- Brush your teeth and use oral rinses that contain xylitol. Certain gels and oral sprays are equally helpful. Biotene is one over-the-counter brand that makes products designed to treat dry mouth.
- Make sure you get your teeth checked and cleaned twice a year. Dr. Gil Dechavez will be able to examine your mouth for problems and treat them before they turn into something more serious.
You may not be able to solve your dry mouth problem altogether, but you’ll be able to deal with it by following these recommendations. You’ll be able to increase saliva production while reducing your risk of more serious dental problems. To learn more about preventing dry mouth, or to schedule an appointment with Dr. Gil Dechavez, please give us a call at our convenient Elmhurst office!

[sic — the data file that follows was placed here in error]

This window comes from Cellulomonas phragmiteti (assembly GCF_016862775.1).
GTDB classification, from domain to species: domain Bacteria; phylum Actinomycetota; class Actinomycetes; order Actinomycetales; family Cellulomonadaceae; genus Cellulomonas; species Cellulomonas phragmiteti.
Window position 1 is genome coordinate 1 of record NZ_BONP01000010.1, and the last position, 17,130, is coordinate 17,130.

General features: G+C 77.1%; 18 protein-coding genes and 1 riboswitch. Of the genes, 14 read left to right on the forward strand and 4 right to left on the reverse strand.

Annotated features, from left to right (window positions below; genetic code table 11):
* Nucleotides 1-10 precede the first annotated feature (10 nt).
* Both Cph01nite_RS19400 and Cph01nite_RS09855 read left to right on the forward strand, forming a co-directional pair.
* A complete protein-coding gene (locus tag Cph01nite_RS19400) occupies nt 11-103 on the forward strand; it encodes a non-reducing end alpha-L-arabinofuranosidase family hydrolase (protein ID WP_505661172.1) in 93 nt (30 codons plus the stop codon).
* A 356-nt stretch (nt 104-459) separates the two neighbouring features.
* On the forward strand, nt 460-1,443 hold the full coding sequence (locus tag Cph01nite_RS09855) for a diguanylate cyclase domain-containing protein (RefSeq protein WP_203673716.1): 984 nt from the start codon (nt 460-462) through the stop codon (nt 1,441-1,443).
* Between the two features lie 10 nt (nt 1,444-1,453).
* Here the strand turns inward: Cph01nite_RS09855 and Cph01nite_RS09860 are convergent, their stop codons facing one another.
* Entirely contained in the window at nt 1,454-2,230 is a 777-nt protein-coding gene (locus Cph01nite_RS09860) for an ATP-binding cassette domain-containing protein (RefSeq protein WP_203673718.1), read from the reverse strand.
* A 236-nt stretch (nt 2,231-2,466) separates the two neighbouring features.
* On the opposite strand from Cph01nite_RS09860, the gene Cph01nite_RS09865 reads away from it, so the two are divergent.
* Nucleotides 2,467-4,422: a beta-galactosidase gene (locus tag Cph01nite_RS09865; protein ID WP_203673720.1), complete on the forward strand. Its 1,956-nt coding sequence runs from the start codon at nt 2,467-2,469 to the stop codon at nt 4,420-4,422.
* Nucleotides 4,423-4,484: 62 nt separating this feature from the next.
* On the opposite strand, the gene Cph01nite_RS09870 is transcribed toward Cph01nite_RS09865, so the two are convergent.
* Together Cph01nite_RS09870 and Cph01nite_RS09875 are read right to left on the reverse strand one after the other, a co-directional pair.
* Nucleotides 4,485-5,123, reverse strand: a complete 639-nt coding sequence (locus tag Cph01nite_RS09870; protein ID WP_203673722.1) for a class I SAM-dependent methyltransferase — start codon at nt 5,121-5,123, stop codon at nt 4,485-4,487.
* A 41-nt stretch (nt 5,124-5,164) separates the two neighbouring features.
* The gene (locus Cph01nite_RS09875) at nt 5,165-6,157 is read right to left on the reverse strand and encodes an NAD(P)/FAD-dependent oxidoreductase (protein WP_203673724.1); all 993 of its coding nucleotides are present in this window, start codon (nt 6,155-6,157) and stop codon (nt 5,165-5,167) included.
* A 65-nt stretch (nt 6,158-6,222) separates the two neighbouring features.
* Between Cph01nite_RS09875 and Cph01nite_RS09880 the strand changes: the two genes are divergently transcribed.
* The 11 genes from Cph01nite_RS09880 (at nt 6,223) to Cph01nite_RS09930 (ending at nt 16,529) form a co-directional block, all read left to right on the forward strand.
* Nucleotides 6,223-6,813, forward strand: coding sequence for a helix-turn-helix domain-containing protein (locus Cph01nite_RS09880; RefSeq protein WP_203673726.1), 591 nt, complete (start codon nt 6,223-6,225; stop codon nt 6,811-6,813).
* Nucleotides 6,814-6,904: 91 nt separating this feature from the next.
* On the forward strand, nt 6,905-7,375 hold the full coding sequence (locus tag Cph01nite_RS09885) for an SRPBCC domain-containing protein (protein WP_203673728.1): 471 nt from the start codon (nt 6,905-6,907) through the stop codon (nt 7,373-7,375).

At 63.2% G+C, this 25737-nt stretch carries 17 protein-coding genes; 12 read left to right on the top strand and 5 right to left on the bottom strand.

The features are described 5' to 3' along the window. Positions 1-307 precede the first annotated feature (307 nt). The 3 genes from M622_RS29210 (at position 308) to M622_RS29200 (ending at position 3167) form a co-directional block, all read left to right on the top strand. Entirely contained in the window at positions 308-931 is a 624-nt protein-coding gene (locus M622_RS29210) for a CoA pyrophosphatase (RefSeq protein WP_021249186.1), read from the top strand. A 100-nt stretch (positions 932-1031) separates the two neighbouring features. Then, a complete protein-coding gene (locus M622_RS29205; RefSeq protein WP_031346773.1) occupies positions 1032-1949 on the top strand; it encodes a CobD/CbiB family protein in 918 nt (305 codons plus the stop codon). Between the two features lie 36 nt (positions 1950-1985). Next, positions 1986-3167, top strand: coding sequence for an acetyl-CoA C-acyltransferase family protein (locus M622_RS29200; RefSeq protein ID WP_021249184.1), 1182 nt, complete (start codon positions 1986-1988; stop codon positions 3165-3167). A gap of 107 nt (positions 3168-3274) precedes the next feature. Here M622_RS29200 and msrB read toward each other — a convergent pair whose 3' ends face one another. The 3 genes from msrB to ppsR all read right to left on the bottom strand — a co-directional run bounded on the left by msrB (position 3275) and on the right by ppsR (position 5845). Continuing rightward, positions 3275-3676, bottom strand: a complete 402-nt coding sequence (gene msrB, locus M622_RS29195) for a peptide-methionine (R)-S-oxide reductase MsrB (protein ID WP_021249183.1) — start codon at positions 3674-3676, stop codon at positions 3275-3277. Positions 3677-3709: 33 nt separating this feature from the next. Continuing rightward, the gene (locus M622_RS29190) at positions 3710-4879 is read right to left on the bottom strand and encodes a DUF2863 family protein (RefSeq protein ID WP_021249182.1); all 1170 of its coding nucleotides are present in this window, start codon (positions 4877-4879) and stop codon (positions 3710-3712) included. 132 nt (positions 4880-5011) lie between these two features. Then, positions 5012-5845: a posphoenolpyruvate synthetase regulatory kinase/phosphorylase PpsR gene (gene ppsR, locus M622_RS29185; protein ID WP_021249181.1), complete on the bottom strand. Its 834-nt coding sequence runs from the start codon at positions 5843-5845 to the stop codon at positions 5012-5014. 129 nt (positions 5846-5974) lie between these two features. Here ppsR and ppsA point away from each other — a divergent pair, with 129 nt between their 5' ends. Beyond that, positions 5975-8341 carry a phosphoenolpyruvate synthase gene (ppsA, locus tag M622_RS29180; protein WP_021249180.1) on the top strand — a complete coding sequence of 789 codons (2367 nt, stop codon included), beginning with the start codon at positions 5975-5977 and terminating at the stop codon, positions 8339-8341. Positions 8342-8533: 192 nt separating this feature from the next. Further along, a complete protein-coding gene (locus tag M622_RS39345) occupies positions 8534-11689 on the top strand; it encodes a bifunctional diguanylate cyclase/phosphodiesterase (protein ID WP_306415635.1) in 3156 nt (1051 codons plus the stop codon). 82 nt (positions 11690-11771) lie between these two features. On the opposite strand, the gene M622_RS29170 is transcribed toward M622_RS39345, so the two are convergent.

August 15th, 2019
Oral cancer is largely viewed as a disease that affects those over the age of 40, but it can affect all ages, even non-tobacco and alcohol users. Oral cancer can occur on the lips, gums, tongue, inside lining of the cheeks, roof of the mouth, and the floor of the mouth. Our team at G Smile Dental recently put together some facts and figures to illustrate the importance of visiting our Elmhurst office.
Our friends at the American Cancer Society recommend an oral cancer screening exam every three years for people over the age of 20 and annually for those over age 40. Because early detection can improve the chance of successful treatment, be sure to ask Dr. Gil Dechavez and our team to conduct an oral exam during your next visit to our Elmhurst office.
- Symptoms of oral cancer may include a sore in the throat or mouth that bleeds easily and does not heal, a red or white patch that persists, a lump or thickening, ear pain, a neck mass, or coughing up blood. Difficulties in chewing, swallowing, or moving the tongue or jaws are often late symptoms.